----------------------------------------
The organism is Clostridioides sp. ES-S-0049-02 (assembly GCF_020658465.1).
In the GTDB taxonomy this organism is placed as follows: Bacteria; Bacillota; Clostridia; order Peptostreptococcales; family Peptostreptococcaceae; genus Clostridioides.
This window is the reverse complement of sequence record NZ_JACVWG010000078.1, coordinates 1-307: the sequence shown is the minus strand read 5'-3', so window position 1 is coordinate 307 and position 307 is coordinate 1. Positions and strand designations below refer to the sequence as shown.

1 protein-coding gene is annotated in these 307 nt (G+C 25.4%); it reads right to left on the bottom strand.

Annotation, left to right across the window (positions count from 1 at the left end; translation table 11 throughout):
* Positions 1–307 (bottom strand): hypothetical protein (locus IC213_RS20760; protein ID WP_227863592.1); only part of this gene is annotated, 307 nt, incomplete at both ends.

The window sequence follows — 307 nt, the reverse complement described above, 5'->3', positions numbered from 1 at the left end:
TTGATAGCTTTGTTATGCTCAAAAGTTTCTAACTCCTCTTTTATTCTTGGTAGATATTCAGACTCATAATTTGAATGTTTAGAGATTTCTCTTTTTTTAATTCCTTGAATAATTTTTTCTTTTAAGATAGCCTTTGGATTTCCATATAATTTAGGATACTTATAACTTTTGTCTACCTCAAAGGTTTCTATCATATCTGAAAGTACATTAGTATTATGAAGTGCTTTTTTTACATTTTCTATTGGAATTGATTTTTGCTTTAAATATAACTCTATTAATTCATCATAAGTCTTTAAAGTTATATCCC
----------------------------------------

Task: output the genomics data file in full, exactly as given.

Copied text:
The organism is Clostridioides sp. ES-S-0049-02 (assembly GCF_020658465.1).
In the GTDB taxonomy this organism is placed as follows: Bacteria; Bacillota; Clostridia; order Peptostreptococcales; family Peptostreptococcaceae; genus Clostridioides.
This window is the reverse complement of sequence record NZ_JACVWG010000078.1, coordinates 1-307: the sequence shown is the minus strand read 5'-3', so window position 1 is coordinate 307 and position 307 is coordinate 1. Positions and strand designations below refer to the sequence as shown.

1 protein-coding gene is annotated in these 307 nt (G+C 25.4%); it reads right to left on the bottom strand.

Annotation, left to right across the window (positions count from 1 at the left end; translation table 11 throughout):
* Positions 1–307 (bottom strand): hypothetical protein (locus IC213_RS20760; protein ID WP_227863592.1); only part of this gene is annotated, 307 nt, incomplete at both ends.

The window sequence follows — 307 nt, the reverse complement described above, 5'->3', positions numbered from 1 at the left end:
TTGATAGCTTTGTTATGCTCAAAAGTTTCTAACTCCTCTTTTATTCTTGGTAGATATTCAGACTCATAATTTGAATGTTTAGAGATTTCTCTTTTTTTAATTCCTTGAATAATTTTTTCTTTTAAGATAGCCTTTGGATTTCCATATAATTTAGGATACTTATAACTTTTGTCTACCTCAAAGGTTTCTATCATATCTGAAAGTACATTAGTATTATGAAGTGCTTTTTTTACATTTTCTATTGGAATTGATTTTTGCTTTAAATATAACTCTATTAATTCATCATAAGTCTTTAAAGTTATATCCC